Budget for 2020-2021

Overcoming temptations

by Faizus Saquib Chowdhury | Published: 00:00, Jun 04,2020

 
 

A aerial picture shows workers unloading goods on a cargo boat in Dhaka on June 2.  — Agence France-Presse/Munir Uz Zaman

OVER the past decade, policymakers have demonstrated certain unabashed tendencies particularly in dealing with macro-economic matters. One can notice a clear pattern of announcing large budgets, setting ambitious revenue targets, leaning towards large-scale projects, unrealistic GDP growth rate forecasts and a carefree approach towards deficit financing. It will not be surprising if policymakers show temptation to keep continuing this pattern. The budget for the 2020–21 financial year will be a test case for them to prove whether they can overcome such temptations and respond to evolving realities in the context of the COVID-19 outbreak.

It is relevant to take a look at the budget for the current financial year. The estimated budget expenditure was Tk 5,231 billion which was an 18.22 per cent increase on the expenditure for the 2019 financial year. For the 2020 financial year, the government set its revenue target at Tk 3,778 billion, which was a 19.33 per cent increase over the previous year. The size of the annual development programme was set at Tk 2,027 billion in the 2020 financial year which marked a 21 per cent increase over the preceding year. Last but not least, the government planned a budget deficit of Tk 1,453 billion which was 15.45 per cent higher than that of the preceding financial year.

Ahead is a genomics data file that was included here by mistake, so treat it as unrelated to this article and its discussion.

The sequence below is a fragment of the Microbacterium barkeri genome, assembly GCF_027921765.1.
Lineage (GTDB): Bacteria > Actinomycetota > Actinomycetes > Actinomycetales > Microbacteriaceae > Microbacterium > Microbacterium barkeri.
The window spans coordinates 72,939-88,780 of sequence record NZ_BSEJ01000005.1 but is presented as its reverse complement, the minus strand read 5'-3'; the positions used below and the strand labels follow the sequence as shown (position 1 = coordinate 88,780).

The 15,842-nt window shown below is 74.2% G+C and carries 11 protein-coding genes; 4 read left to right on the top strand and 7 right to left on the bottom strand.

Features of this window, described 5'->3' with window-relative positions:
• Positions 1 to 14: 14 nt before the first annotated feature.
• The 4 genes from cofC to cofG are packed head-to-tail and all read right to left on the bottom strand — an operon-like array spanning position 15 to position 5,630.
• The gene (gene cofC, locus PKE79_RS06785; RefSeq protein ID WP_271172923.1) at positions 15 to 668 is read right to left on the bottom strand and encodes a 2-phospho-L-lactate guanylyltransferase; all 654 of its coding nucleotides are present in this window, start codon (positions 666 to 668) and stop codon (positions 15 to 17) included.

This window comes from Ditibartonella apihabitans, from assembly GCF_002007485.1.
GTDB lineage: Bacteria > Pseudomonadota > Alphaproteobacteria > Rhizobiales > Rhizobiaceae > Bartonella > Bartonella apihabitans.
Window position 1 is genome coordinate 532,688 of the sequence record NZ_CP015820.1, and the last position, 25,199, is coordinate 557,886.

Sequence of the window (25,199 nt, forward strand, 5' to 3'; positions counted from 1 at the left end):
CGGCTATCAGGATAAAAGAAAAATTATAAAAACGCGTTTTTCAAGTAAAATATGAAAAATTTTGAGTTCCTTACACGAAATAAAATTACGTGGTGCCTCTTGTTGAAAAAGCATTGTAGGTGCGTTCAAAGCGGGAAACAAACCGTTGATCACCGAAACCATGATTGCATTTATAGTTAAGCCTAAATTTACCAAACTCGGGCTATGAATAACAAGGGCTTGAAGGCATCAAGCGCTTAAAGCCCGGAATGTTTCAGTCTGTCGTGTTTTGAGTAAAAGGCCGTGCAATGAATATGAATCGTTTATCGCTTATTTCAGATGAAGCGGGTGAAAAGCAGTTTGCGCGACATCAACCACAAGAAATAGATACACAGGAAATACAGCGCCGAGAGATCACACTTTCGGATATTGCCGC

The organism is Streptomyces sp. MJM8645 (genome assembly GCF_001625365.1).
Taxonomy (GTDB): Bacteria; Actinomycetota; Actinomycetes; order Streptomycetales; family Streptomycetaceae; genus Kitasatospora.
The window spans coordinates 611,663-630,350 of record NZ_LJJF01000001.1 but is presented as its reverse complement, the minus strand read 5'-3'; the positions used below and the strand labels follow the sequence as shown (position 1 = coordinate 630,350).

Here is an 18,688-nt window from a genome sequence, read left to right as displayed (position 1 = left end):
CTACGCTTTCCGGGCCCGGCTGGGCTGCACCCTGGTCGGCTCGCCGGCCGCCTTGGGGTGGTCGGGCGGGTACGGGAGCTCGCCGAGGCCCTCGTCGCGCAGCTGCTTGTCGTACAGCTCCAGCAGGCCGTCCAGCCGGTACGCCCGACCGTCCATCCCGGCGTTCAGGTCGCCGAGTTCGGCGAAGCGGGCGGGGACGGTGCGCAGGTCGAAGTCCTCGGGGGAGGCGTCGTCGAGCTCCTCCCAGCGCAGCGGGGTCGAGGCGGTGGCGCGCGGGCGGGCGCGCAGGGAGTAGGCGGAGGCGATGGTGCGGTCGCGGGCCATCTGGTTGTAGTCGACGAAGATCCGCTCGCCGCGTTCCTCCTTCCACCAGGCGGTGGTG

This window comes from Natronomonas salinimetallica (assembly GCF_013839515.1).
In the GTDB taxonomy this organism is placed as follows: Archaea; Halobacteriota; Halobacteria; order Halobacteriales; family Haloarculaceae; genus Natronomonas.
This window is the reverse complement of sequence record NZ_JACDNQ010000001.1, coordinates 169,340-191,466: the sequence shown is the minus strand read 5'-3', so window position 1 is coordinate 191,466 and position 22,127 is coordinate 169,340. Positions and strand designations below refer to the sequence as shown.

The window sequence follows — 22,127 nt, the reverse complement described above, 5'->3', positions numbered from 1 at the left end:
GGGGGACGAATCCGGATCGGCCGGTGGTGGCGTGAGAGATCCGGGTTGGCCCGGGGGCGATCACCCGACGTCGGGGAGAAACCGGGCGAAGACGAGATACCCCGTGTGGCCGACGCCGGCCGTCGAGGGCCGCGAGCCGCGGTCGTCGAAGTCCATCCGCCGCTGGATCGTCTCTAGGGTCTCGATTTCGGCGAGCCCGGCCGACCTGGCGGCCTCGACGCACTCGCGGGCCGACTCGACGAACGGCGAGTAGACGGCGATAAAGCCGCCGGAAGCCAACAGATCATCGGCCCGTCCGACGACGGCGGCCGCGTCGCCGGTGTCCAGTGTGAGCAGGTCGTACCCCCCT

The statistics paint an image that the current administration is prone to set ambitious targets in critical areas. There is worrisome love for big numbers. Given that the budget for the 2021 financial year is formulated in the context of the COVID-19 outbreak, a failure to reign in the temptation of being ambitious and aiming at unreasonably big numbers is destined to be perilous for the national economy in the future. Temptations as such must be overcome.

The first temptation for the government will be to present a budget which will be larger than the budget for the 2020 financial year. The current and previous finance ministers have frequently taken pride in presenting large-size budgets. The government appears to equate large budgets with a large feather in the cap. It is already in the air that the Finance Division is working on budget of Tk 5,500 billion for the 2021 financial year, scheduled to be proposed on June 11. Where will the money come from?

The current scenario of revenue collection is dismal. The COVID-19 outbreak has cast a deep shadow on the economy. The revenue generation capacity has received a big jolt. It will be a fatal remedy to heavily rely on additional revenue sources for the realisation of a large budget.

The second temptation will be to set an overambitious revenue target in line with previous practice. The revenue target was set at Tk 3,000 billion for the current financial year. Such a high target was set in stark denial of the huge shortfall in collection of revenue in the preceding year. A bias towards setting high revenue targets regardless of revenue potential has remained questionable. An overly ambitious target necessarily leads to shortfall in revenue collection and causes undue discredit to the National Board of Revenue.